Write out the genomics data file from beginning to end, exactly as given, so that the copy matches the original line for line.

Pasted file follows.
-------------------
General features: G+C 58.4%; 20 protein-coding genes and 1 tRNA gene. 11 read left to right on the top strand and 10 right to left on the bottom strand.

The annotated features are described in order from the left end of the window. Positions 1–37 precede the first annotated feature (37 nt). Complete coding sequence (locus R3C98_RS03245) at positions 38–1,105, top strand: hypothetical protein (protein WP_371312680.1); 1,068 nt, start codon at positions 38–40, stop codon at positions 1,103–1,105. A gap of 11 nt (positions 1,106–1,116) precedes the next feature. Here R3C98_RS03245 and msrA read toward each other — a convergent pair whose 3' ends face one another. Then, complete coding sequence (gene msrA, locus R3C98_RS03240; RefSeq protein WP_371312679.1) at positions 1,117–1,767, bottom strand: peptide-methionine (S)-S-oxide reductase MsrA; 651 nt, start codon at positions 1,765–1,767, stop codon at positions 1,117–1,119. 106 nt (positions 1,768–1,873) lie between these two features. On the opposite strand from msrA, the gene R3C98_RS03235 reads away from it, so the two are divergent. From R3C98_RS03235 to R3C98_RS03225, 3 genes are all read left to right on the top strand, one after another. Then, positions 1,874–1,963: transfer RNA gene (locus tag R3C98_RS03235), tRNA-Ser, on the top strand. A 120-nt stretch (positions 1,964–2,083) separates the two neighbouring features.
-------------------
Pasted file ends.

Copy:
General features: G+C 58.4%; 20 protein-coding genes and 1 tRNA gene. 11 read left to right on the top strand and 10 right to left on the bottom strand.

The annotated features are described in order from the left end of the window. Positions 1–37 precede the first annotated feature (37 nt). Complete coding sequence (locus R3C98_RS03245) at positions 38–1,105, top strand: hypothetical protein (protein WP_371312680.1); 1,068 nt, start codon at positions 38–40, stop codon at positions 1,103–1,105. A gap of 11 nt (positions 1,106–1,116) precedes the next feature. Here R3C98_RS03245 and msrA read toward each other — a convergent pair whose 3' ends face one another. Then, complete coding sequence (gene msrA, locus R3C98_RS03240; RefSeq protein WP_371312679.1) at positions 1,117–1,767, bottom strand: peptide-methionine (S)-S-oxide reductase MsrA; 651 nt, start codon at positions 1,765–1,767, stop codon at positions 1,117–1,119. 106 nt (positions 1,768–1,873) lie between these two features. On the opposite strand from msrA, the gene R3C98_RS03235 reads away from it, so the two are divergent. From R3C98_RS03235 to R3C98_RS03225, 3 genes are all read left to right on the top strand, one after another. Then, positions 1,874–1,963: transfer RNA gene (locus tag R3C98_RS03235), tRNA-Ser, on the top strand. A 120-nt stretch (positions 1,964–2,083) separates the two neighbouring features.